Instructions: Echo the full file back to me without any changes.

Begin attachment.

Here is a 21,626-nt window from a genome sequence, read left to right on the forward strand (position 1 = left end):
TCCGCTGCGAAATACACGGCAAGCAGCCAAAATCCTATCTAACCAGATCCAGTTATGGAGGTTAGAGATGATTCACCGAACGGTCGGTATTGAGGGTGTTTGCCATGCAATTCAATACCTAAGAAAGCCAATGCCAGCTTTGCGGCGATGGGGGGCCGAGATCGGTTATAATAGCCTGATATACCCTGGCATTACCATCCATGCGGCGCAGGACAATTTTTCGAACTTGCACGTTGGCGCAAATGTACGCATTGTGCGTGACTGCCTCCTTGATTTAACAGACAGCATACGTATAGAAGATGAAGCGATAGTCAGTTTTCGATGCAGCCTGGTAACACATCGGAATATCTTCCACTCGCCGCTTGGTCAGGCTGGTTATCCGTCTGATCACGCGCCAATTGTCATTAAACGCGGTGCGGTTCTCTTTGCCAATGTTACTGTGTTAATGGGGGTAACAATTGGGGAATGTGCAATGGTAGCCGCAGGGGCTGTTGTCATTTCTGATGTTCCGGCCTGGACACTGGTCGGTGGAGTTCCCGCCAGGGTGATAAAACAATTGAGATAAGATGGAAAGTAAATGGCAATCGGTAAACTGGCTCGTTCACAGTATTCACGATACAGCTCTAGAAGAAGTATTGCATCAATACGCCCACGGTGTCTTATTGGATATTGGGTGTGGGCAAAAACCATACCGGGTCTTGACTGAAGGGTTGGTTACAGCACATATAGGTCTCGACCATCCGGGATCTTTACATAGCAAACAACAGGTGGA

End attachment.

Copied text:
Here is a 21,626-nt window from a genome sequence, read left to right on the forward strand (position 1 = left end):
TCCGCTGCGAAATACACGGCAAGCAGCCAAAATCCTATCTAACCAGATCCAGTTATGGAGGTTAGAGATGATTCACCGAACGGTCGGTATTGAGGGTGTTTGCCATGCAATTCAATACCTAAGAAAGCCAATGCCAGCTTTGCGGCGATGGGGGGCCGAGATCGGTTATAATAGCCTGATATACCCTGGCATTACCATCCATGCGGCGCAGGACAATTTTTCGAACTTGCACGTTGGCGCAAATGTACGCATTGTGCGTGACTGCCTCCTTGATTTAACAGACAGCATACGTATAGAAGATGAAGCGATAGTCAGTTTTCGATGCAGCCTGGTAACACATCGGAATATCTTCCACTCGCCGCTTGGTCAGGCTGGTTATCCGTCTGATCACGCGCCAATTGTCATTAAACGCGGTGCGGTTCTCTTTGCCAATGTTACTGTGTTAATGGGGGTAACAATTGGGGAATGTGCAATGGTAGCCGCAGGGGCTGTTGTCATTTCTGATGTTCCGGCCTGGACACTGGTCGGTGGAGTTCCCGCCAGGGTGATAAAACAATTGAGATAAGATGGAAAGTAAATGGCAATCGGTAAACTGGCTCGTTCACAGTATTCACGATACAGCTCTAGAAGAAGTATTGCATCAATACGCCCACGGTGTCTTATTGGATATTGGGTGTGGGCAAAAACCATACCGGGTCTTGACTGAAGGGTTGGTTACAGCACATATAGGTCTCGACCATCCGGGATCTTTACATAGCAAACAACAGGTGGA